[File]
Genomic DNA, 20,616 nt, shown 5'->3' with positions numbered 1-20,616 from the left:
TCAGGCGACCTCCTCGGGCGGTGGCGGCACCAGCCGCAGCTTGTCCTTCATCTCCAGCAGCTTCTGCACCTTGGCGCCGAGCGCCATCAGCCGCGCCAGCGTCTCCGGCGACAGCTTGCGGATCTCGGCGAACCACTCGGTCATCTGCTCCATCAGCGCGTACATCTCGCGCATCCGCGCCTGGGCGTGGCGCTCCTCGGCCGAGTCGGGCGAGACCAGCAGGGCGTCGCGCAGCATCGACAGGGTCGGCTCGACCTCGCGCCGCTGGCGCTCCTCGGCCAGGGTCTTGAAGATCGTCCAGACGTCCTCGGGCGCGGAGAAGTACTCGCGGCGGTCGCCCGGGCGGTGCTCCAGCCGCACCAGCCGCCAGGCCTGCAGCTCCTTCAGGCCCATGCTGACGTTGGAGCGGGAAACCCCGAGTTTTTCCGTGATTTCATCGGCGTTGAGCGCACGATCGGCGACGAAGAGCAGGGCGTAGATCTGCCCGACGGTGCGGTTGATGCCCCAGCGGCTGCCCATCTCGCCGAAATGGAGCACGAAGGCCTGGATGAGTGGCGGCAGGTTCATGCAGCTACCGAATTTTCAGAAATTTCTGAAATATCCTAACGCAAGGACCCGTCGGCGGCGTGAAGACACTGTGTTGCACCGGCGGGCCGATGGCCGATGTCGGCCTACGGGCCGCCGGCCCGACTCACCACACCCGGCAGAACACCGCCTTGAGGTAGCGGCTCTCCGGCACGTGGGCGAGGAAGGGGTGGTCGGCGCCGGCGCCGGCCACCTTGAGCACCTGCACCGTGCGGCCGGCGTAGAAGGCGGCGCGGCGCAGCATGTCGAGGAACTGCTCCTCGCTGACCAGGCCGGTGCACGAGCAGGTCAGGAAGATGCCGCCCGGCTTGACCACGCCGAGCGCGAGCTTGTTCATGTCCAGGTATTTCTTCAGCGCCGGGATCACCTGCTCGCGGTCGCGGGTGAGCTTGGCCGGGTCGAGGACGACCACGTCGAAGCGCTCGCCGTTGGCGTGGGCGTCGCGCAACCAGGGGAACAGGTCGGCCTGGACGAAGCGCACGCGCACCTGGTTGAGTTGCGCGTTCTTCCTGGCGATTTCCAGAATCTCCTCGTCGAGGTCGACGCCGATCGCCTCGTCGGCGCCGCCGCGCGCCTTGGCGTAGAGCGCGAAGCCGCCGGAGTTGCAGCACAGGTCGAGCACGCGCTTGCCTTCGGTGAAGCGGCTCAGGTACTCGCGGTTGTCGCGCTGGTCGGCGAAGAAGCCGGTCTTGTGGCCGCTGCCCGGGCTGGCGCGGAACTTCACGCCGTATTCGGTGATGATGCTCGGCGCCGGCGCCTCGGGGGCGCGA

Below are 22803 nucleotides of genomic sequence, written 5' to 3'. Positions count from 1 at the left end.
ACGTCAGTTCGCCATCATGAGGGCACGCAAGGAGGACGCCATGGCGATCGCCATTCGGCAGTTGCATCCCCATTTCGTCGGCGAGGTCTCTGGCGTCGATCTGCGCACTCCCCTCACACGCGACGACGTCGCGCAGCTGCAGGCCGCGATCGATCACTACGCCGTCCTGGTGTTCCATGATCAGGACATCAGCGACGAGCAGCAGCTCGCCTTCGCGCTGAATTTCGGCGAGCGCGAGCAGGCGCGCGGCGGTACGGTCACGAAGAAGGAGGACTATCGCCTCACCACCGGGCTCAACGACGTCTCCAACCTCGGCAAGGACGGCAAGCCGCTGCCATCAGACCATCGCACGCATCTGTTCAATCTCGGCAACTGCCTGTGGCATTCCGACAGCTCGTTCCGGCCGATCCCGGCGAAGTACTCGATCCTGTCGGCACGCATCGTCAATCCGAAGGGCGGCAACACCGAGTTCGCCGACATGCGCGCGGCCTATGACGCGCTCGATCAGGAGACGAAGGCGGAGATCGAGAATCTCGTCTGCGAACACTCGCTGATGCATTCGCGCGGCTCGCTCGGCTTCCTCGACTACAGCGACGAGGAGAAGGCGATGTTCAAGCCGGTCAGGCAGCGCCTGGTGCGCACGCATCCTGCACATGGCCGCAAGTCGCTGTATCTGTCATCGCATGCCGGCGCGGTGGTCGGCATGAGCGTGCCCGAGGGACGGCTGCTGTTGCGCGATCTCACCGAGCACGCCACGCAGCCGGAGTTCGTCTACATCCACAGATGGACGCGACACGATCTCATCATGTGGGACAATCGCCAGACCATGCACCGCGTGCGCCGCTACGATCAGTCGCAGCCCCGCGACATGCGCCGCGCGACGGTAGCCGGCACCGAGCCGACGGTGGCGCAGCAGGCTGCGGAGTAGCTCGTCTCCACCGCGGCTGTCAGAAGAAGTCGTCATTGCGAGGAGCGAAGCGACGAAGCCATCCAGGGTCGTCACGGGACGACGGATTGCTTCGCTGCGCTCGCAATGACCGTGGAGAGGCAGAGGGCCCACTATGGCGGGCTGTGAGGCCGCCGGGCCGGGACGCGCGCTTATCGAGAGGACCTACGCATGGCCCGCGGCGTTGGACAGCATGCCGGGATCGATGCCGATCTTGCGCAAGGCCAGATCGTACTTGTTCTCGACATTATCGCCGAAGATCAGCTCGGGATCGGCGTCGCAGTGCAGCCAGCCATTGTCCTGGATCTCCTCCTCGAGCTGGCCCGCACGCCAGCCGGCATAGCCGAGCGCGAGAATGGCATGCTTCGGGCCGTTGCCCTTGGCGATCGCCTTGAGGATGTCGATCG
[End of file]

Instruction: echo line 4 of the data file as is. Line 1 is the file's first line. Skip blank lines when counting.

ACGTCAGTTCGCCATCATGAGGGCACGCAAGGAGGACGCCATGGCGATCGCCATTCGGCAGTTGCATCCCCATTTCGTCGGCGAGGTCTCTGGCGTCGATCTGCGCACTCCCCTCACACGCGACGACGTCGCGCAGCTGCAGGCCGCGATCGATCACTACGCCGTCCTGGTGTTCCATGATCAGGACATCAGCGACGAGCAGCAGCTCGCCTTCGCGCTGAATTTCGGCGAGCGCGAGCAGGCGCGCGGCGGTACGGTCACGAAGAAGGAGGACTATCGCCTCACCACCGGGCTCAACGACGTCTCCAACCTCGGCAAGGACGGCAAGCCGCTGCCATCAGACCATCGCACGCATCTGTTCAATCTCGGCAACTGCCTGTGGCATTCCGACAGCTCGTTCCGGCCGATCCCGGCGAAGTACTCGATCCTGTCGGCACGCATCGTCAATCCGAAGGGCGGCAACACCGAGTTCGCCGACATGCGCGCGGCCTATGACGCGCTCGATCAGGAGACGAAGGCGGAGATCGAGAATCTCGTCTGCGAACACTCGCTGATGCATTCGCGCGGCTCGCTCGGCTTCCTCGACTACAGCGACGAGGAGAAGGCGATGTTCAAGCCGGTCAGGCAGCGCCTGGTGCGCACGCATCCTGCACATGGCCGCAAGTCGCTGTATCTGTCATCGCATGCCGGCGCGGTGGTCGGCATGAGCGTGCCCGAGGGACGGCTGCTGTTGCGCGATCTCACCGAGCACGCCACGCAGCCGGAGTTCGTCTACATCCACAGATGGACGCGACACGATCTCATCATGTGGGACAATCGCCAGACCATGCACCGCGTGCGCCGCTACGATCAGTCGCAGCCCCGCGACATGCGCCGCGCGACGGTAGCCGGCACCGAGCCGACGGTGGCGCAGCAGGCTGCGGAGTAGCTCGTCTCCACCGCGGCTGTCAGAAGAAGTCGTCATTGCGAGGAGCGAAGCGACGAAGCCATCCAGGGTCGTCACGGGACGACGGATTGCTTCGCTGCGCTCGCAATGACCGTGGAGAGGCAGAGGGCCCACTATGGCGGGCTGTGAGGCCGCCGGGCCGGGACGCGCGCTTATCGAGAGGACCTACGCATGGCCCGCGGCGTTGGACAGCATGCCGGGATCGATGCCGATCTTGCGCAAGGCCAGATCGTACTTGTTCTCGACATTATCGCCGAAGATCAGCTCGGGATCGGCGTCGCAGTGCAGCCAGCCATTGTCCTGGATCTCCTCCTCGAGCTGGCCCGCACGCCAGCCGGCATAGCCGAGCGCGAGAATGGCATGCTTCGGGCCGTTGCCCTTGGCGATCGCCTTGAGGATGTCGATCG